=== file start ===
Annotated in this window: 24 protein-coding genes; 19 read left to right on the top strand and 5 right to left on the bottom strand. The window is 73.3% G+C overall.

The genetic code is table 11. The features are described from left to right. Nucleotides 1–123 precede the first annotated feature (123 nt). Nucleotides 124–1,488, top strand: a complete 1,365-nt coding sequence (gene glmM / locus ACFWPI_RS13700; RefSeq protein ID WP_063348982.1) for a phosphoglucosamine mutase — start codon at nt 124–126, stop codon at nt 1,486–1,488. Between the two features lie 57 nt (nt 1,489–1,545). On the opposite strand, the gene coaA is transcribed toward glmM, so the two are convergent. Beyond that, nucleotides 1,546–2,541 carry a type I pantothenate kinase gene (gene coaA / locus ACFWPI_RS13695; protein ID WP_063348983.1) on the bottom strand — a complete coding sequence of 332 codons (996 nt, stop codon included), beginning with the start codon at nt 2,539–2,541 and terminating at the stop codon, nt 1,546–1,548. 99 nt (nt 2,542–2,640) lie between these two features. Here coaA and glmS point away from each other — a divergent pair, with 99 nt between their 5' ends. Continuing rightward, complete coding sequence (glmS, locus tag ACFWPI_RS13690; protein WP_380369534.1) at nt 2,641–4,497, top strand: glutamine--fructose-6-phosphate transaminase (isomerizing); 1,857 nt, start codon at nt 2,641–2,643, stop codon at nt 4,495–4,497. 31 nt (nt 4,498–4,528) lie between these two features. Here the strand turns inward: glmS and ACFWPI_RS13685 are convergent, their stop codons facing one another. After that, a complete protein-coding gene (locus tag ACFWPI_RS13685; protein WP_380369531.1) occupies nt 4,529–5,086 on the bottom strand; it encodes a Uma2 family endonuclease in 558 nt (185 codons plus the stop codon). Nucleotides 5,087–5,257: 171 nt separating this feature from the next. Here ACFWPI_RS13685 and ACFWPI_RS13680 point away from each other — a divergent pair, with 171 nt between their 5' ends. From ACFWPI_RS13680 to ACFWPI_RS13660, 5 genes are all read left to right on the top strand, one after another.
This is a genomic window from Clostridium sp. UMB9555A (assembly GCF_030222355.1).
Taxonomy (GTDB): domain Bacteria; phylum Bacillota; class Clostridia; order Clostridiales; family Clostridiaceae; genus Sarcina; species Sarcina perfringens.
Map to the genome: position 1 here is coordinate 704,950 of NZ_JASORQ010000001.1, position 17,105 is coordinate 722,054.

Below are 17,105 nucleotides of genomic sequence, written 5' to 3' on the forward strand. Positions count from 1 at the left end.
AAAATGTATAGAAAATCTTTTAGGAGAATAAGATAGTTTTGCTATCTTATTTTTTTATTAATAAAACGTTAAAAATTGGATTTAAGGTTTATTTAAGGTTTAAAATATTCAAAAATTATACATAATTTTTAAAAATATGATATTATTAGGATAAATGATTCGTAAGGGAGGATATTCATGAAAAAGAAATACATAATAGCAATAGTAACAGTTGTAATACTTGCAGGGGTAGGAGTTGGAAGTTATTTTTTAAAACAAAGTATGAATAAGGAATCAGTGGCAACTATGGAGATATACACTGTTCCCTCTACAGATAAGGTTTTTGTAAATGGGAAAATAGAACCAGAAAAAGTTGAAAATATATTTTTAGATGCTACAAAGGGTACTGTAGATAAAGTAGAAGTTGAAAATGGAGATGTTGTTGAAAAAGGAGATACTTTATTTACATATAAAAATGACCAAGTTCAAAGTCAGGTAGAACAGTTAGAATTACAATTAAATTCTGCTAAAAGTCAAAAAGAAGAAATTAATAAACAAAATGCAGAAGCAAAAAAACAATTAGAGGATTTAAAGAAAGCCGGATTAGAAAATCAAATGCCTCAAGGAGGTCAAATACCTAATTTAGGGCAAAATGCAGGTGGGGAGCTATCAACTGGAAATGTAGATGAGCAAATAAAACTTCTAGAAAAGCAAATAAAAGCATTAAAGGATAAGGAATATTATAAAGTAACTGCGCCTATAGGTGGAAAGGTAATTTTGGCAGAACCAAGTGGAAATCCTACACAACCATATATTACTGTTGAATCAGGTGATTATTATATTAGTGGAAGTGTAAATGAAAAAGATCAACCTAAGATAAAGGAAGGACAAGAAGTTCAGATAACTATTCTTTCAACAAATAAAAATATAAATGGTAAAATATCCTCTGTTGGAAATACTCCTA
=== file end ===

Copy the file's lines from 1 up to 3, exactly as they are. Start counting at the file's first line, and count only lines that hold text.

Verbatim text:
Annotated in this window: 24 protein-coding genes; 19 read left to right on the top strand and 5 right to left on the bottom strand. The window is 73.3% G+C overall.

The genetic code is table 11. The features are described from left to right. Nucleotides 1–123 precede the first annotated feature (123 nt). Nucleotides 124–1,488, top strand: a complete 1,365-nt coding sequence (gene glmM / locus ACFWPI_RS13700; RefSeq protein ID WP_063348982.1) for a phosphoglucosamine mutase — start codon at nt 124–126, stop codon at nt 1,486–1,488. Between the two features lie 57 nt (nt 1,489–1,545). On the opposite strand, the gene coaA is transcribed toward glmM, so the two are convergent. Beyond that, nucleotides 1,546–2,541 carry a type I pantothenate kinase gene (gene coaA / locus ACFWPI_RS13695; protein ID WP_063348983.1) on the bottom strand — a complete coding sequence of 332 codons (996 nt, stop codon included), beginning with the start codon at nt 2,539–2,541 and terminating at the stop codon, nt 1,546–1,548. 99 nt (nt 2,542–2,640) lie between these two features. Here coaA and glmS point away from each other — a divergent pair, with 99 nt between their 5' ends. Continuing rightward, complete coding sequence (glmS, locus tag ACFWPI_RS13690; protein WP_380369534.1) at nt 2,641–4,497, top strand: glutamine--fructose-6-phosphate transaminase (isomerizing); 1,857 nt, start codon at nt 2,641–2,643, stop codon at nt 4,495–4,497. 31 nt (nt 4,498–4,528) lie between these two features. Here the strand turns inward: glmS and ACFWPI_RS13685 are convergent, their stop codons facing one another. After that, a complete protein-coding gene (locus tag ACFWPI_RS13685; protein WP_380369531.1) occupies nt 4,529–5,086 on the bottom strand; it encodes a Uma2 family endonuclease in 558 nt (185 codons plus the stop codon). Nucleotides 5,087–5,257: 171 nt separating this feature from the next. Here ACFWPI_RS13685 and ACFWPI_RS13680 point away from each other — a divergent pair, with 171 nt between their 5' ends. From ACFWPI_RS13680 to ACFWPI_RS13660, 5 genes are all read left to right on the top strand, one after another.
This is a genomic window from Clostridium sp. UMB9555A (assembly GCF_030222355.1).